The Molecular Basis of Cell and Tissue Organisation Glycoprotein spikes

Envelope

Tegument

Envelope

Tegument

Core

Figure 7 Schematic structure of a herpesvirus. (From IARC, 1997, p. 34.)

DNA-associated proteins

Core

Capsid

Figure 7 Schematic structure of a herpesvirus. (From IARC, 1997, p. 34.)

when dealing with a large and complicated genome. Out of the 100 or so genes encoded by EBV, many of which are still poorly characterized, latent functions, as derived from data mainly drawn from EBV gene expression in B lymphocytes, consist of a small number of species only. These include six discrete EBV nuclear antigens (EBNAs), three discrete membrane antigens (LMPs) and two small RNAs (EBERs), of as yet unknown function. Interestingly, among other viruses studied in detail, only adenovirus encodes similar small RNAs (VA I and II) that structurally resemble EBERS, and although themselves not fully functionally characterized, are thought to modulate translation of viral proteins. For EBV, the EBERs are mainly localized in the nucleus and thus they may play alternative roles. Because of their very high levels of expression, EBERs have proved useful for detecting the presence of EBV in cells although, notably, they are apparently not expressed in all cells. For example, they are not found in a nonmalignant pathology associated with immunosuppression, oral hairy leucoplakia (OHL), where infected cells are frequently undergoing lytic replication. The nomenclatures used for the latent antigens in the EBV field are given in Table 3. The rest of the viral genes have been categorically designated as lytic, or lyti-cally related. This distinct dichotomy into latent and lytic gene expression may be reassessed with time, since many EBV-associated tumours have recently been shown to express genes now designated as immediate early (or lyti-cally related). Some of these, which may play initiating roles in the viral lytic cycle, may have other roles in tumours (discussed by Griffin and Xue, 1998). Alternatively, as proposed for KSHV (Ganem, 1998), a small amount of replication and thereby re-infection may be relevant to, and essential for, tumour growth.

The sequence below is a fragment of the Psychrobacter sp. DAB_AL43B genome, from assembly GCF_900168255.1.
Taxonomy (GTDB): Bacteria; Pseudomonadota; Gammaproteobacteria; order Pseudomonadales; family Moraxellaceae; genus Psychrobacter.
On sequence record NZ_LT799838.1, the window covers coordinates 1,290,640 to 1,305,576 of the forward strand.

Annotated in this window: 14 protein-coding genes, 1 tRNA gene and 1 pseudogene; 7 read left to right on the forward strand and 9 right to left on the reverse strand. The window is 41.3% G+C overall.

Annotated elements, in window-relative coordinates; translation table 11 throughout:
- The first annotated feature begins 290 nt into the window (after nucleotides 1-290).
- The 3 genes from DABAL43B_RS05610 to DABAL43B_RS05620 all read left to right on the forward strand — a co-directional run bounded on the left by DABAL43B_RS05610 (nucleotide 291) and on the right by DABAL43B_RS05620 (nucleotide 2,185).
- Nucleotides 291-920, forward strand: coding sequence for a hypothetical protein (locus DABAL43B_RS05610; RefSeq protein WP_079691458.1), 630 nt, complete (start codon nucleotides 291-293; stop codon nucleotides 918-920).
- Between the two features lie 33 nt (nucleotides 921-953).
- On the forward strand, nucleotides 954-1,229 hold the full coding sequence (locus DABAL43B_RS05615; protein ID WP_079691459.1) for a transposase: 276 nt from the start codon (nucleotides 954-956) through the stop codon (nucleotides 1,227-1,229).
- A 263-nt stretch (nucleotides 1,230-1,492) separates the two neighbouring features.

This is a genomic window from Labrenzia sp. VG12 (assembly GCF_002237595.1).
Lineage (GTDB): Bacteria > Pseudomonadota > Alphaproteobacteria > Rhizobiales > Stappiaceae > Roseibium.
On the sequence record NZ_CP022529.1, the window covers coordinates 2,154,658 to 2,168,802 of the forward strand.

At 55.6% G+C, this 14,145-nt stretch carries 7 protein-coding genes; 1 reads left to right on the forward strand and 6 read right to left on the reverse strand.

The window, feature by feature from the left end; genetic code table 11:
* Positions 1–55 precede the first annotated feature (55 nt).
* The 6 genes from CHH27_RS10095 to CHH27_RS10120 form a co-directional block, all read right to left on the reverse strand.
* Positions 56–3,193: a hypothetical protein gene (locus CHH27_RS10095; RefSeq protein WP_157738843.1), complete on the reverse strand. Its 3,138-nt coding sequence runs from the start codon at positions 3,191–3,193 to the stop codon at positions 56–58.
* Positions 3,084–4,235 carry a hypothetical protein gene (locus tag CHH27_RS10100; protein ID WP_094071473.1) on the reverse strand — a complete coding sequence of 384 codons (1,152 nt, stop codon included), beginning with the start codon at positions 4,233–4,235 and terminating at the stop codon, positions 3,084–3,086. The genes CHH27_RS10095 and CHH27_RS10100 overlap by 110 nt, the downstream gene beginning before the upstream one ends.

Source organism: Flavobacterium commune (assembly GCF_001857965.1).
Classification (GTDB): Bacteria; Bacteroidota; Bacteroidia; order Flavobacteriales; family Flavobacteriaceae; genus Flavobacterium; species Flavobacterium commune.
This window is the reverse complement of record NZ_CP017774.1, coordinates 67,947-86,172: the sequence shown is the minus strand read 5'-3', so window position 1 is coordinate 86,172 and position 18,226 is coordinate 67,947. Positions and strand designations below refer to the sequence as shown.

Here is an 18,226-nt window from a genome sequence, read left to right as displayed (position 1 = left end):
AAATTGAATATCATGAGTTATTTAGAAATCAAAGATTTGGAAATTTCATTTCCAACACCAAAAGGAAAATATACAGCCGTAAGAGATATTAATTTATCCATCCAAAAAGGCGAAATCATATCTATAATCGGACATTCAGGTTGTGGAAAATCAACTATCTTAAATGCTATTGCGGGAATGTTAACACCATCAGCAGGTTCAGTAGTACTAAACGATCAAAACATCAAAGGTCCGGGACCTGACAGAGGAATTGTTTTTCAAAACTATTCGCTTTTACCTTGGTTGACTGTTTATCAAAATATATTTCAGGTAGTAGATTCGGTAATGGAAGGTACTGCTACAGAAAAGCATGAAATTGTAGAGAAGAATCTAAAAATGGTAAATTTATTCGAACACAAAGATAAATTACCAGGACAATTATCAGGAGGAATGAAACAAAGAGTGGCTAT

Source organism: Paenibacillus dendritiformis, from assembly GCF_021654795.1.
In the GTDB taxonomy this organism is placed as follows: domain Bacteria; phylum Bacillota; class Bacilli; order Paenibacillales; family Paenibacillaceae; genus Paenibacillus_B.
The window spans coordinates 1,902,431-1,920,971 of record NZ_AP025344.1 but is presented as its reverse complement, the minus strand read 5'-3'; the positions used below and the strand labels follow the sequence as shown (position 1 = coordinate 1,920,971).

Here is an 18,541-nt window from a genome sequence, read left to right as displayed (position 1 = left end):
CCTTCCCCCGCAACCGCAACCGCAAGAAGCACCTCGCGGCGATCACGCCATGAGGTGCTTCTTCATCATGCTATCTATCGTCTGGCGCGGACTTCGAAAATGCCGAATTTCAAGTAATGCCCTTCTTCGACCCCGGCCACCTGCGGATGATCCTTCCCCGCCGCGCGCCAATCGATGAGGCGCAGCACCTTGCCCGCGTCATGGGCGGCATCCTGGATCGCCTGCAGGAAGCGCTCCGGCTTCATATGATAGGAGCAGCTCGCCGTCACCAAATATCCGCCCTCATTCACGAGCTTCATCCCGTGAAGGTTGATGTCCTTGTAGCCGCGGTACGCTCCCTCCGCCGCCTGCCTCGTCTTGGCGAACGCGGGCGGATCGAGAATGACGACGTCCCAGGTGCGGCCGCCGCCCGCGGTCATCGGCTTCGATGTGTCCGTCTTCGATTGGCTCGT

These latent functions, on the assumption that most or all may play roles in the alteration of cell growth induced

Table 3 Nomenclature of latent EBV gene products

Adopted terminology3

Alternative nomenclature3

Table 3 Nomenclature of latent EBV gene products

EBNA-l

EBNA-l

EBNA-l

EBNA-2

EBNA-2

EBNA-2

EBNA-3A

EBNA-3

EBNA-3A

EBNA-3B

EBNA-4

EBNA-3B

EBNA-3C

EBNA-6

EBNA-3C

EBNA-LP

EBNA-5

EBNA-4

LMP-l

LMP-2A

TP-l

LMP-2B

TP-2

EBER-l

EBER-2

aEBNA, EBV nuclear antigen; LMP, latent membrane protein; EBER, EBV-encoded RNA; TP, terminal protein. (From IARC, 1997, p. 53.)

aEBNA, EBV nuclear antigen; LMP, latent membrane protein; EBER, EBV-encoded RNA; TP, terminal protein. (From IARC, 1997, p. 53.)

by EBV, at least for B lymphocytes in culture, are briefly defined as follows (IARC, 1997).

EBNA-1: a DNA-binding protein identified in all EBV-infected cells and responsible for EBV genome replication in latently infected cells. EBNA-1 is not recognized by the host cellular immune system, probably as a consequence of the glycine-alanine-rich repetitive (IR3) sequence within the protein. In transgenic mice, it is tumorigenic. This antigen and its pivotal function in EBV latency has recently been reviewed (Leight and Sugden, 2000)

EBNA-2: a transactivator both of other viral and cellular functions, and a key protein in B cell immortalization in culture. It is not generally expressed in EBV-associated tumours, although this does not rule out an early role in tumour induction. It is expressed in post-transplant lymphoproliferative disorders and in infectious mononucleosis.

EBNA-LP: appears to be important for the stimulation of B cell growth in culture and, like EBNA-2, be a contributing factor in post-transplant lymphoproliferative disorders and infectious mononucleosis. EBNA-2 and EBNA-LP are the first two proteins to be identified following cellular infection with the virus.

EBNA-3A, 3B and 3C: often considered together because they are derived from adjacent regions of the viral genome. EBNA-3A and 3C, but possibly not 3B, are involved in growth stimulation of B cells, but all three may have regulatory roles in the transcriptional control of other key viral functions. EBNA-3C has been compared in its properties to HPV E7 and adenovirus E1A proteins, both associated with cell growth alterations induced by their respective viruses.